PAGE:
China driving cellular IoT, expects "more than 100 million devices" by 2020
SAN JOSE, Calif. — The Narrowband-IoT version of LTE for the Internet of Things took a big leap forward this week at the Mobile World Congress with reports of new chips, software, and service offerings. NB-IoT is predicted to take the lion’s share of cellular IoT connections over the next few years, growing in parallel with LTE M1 and a host of non-cellular, long-range nets led by LoRa.
Sequans Communications announced its first chip optimized for NB-IoT, leapfrogging Qualcomm. Startup Riot Micro teamed up with a software developer to show a dual-mode (NB-IoT/LTE M1) network, and Qorvo rounded out its portfolio of low-band RF chips for all low-power wide-area networks.
LPWANs will be the world’s fastest-growing connectivity technology through 2025, supporting 4 billion IoT devices by that date, according to market watcher ABI Research. For its part, Qorvo said that it saw 20% growth in the market for low-band products in 2017.
China Mobile reported at MWC that it has launched NB-IoT networks in 346 cities using chipsets from five companies — Huawei, Mediatek, Qualcomm, RDA, and ZTE. The carrier has approved for use on its network 15 NB-IoT modules using the chips, according to a report from TechInsights analysts at the event.
Goodix, a chip vendor in China known for touchscreen controllers and fingerprint sensors, announced that it will sell NB-IoT chips, using IP from its acquisition of Germany’s CommSolid GmbH. It showed a live demo of its technology on the Vodafone network in Barcelona, said TechInsights.
Separately, Cisco reported on trials with China Unicom of an NB-IoT management system, the Cisco Jasper Control Center for NB-IoT. It helps automate control for a wide range of applications from agriculture and building automation to smart metering, parking, fire control, and street lighting.
“We expect to have more than 100 million NB-IoT connections on our network by 2020,” said Xiaotian Chen, general manager of China Unicom’s IoT group, speaking in a Cisco press statement.
China’s other major carrier, China Telecom, gave an update on its aggressive deployments of NB-IoT at a U.S. version of the MWC event last year. The three China carriers are racing to carry out government mandates to deploy cellular IoT.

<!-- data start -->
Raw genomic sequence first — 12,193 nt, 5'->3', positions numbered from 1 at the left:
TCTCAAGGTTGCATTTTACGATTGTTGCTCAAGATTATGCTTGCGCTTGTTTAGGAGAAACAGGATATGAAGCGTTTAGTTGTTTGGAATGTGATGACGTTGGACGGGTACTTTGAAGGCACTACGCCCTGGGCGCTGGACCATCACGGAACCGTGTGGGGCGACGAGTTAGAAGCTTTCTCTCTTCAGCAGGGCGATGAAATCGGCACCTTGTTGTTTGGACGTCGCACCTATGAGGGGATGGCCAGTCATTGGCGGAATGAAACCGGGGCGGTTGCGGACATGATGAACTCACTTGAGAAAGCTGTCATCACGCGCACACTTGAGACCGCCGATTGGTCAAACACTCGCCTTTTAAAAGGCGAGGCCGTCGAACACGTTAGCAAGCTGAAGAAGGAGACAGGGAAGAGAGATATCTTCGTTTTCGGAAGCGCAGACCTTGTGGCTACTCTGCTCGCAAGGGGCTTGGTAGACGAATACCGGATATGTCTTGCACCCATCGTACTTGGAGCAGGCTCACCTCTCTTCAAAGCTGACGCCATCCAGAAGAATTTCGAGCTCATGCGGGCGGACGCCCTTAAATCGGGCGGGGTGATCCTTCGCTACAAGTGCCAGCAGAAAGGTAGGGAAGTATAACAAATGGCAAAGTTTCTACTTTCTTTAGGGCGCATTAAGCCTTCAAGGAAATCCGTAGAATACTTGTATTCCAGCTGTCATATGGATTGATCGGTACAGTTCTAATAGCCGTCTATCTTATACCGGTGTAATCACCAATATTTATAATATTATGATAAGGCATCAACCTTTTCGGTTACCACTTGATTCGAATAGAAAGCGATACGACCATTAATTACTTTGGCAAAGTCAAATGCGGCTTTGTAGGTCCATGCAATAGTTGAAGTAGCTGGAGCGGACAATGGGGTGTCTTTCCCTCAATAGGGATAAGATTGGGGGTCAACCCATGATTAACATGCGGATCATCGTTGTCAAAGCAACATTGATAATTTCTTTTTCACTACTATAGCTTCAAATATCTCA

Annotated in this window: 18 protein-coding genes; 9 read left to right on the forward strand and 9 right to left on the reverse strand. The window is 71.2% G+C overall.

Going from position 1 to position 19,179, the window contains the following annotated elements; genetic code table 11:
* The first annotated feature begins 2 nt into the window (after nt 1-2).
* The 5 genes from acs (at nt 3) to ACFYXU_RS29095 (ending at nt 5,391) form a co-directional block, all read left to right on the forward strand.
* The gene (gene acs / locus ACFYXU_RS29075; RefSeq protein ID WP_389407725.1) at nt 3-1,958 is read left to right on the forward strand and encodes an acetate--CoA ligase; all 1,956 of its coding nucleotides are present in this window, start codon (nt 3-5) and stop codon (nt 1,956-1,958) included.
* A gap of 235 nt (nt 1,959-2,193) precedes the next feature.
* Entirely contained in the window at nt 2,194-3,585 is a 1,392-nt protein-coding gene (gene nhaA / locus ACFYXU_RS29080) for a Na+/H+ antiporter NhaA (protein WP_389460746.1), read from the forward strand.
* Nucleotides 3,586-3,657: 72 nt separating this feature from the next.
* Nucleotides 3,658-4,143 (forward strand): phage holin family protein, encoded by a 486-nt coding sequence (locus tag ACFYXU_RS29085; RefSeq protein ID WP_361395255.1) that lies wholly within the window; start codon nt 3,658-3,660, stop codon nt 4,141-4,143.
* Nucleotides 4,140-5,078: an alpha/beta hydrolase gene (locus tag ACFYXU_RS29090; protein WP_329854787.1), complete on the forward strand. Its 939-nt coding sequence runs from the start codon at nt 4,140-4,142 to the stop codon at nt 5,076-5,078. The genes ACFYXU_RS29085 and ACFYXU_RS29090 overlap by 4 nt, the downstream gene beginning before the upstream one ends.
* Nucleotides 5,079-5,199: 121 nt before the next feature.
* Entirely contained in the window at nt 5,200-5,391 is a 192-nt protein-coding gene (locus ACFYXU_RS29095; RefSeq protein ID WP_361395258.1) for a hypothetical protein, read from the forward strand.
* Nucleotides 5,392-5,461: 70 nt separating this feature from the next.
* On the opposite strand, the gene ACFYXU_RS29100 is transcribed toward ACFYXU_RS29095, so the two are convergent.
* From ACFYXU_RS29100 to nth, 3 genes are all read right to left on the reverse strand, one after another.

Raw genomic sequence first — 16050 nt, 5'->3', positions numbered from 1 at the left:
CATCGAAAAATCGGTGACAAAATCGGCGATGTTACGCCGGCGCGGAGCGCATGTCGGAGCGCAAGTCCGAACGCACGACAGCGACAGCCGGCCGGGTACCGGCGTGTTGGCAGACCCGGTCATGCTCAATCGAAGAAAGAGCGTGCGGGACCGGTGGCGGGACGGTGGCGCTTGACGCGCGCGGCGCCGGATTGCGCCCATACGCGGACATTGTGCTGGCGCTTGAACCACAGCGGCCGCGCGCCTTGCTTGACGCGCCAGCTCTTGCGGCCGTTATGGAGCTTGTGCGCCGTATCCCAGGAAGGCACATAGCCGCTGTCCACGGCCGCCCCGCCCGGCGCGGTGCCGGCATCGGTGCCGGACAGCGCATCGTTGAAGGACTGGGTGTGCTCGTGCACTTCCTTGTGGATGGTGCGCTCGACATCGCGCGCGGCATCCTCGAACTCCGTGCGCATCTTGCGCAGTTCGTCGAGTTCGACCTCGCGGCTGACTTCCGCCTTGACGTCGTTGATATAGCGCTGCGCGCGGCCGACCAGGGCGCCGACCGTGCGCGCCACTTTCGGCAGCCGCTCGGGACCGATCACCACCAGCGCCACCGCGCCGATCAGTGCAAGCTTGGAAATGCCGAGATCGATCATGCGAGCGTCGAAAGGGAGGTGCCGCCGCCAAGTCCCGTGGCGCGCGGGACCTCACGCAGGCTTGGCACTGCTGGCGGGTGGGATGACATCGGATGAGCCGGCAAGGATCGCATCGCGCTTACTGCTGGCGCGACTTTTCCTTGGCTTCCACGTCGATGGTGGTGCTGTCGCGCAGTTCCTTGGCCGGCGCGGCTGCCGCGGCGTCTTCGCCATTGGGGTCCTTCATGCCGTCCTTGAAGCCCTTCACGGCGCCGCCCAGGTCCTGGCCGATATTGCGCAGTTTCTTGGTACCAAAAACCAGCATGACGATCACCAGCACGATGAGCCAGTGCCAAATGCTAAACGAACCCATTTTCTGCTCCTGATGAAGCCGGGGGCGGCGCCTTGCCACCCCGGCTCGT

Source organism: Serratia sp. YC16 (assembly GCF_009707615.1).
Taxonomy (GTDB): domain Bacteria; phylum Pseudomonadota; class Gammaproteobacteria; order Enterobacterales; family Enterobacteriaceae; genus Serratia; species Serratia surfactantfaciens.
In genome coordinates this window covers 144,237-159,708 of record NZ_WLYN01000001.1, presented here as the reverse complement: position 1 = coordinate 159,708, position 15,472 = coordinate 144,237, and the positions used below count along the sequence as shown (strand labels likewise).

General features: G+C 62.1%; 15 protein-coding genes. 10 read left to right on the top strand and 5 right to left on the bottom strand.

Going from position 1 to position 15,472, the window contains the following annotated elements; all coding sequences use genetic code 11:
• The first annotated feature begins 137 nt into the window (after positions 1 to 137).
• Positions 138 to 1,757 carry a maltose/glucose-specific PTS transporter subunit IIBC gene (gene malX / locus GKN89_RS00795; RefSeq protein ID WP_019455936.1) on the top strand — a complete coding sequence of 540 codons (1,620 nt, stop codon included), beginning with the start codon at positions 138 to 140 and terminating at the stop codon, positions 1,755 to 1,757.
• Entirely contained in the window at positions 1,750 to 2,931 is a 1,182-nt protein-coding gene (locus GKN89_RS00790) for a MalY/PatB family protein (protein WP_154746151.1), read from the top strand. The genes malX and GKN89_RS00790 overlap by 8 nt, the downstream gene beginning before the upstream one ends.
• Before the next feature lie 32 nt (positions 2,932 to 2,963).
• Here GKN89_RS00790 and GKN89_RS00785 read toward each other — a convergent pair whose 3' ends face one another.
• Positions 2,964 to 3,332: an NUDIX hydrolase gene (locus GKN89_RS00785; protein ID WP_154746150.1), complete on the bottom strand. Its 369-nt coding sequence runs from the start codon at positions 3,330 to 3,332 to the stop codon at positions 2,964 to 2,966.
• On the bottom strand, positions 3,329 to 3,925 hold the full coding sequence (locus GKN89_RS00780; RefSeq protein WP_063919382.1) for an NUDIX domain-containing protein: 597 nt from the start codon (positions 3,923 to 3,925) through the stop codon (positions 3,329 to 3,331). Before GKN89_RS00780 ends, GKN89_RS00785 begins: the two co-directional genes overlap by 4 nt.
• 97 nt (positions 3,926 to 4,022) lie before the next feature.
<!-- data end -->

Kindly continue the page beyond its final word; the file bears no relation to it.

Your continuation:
Sequans, Riot, Qorvo parts and demos
For its part, Sequans announced its Monarch N, a single chip optimized for LTE Cat NB1/NB2, compliant with 3GPP release 14/15. The company claims that it significantly reduces size and cost compared to its existing dual-mode chip but gave no details other than that it enables modules smaller than 10 mm2.
Sequans said that Monarch N targets markets such as industrial sensors and utility meters. The chip got praise from Verizon for possible use in its guard-band deployments.
“Sequans is a leader in LTE for IoT, and their Monarch technology was instrumental in the launch of our LTE Cat M1 network,” said Chris Schmidt, an executive director at Verizon, side-stepping the question of whether the carrier will use the NB-IoT version.
Startup Riot Micro debuted in December its NB-IoT-only chip that draws milliamps to microamps of power and could sell for well below the industry’s target of a $5 module. At MWC, it partnered with telecom software vendor Amarisoft to demo a dual-mode network using the Riot RM1000 chip and Amarisoft’s Amari LTE 100 software, presumably running on an x86 server.
For its part, Qorvo detailed a portfolio of nine low-band RF chips for any type of IoT network.
The Qorvo parts span bands from 50 to 4,200 MHz. They include transmit linear amplifiers, gain blocks, variable gain amplifiers, attenuators, switches, filters, duplexers, and low-noise amplifiers, optimized for low power and small size.
— Rick Merritt, Silicon Valley Bureau Chief, EE Times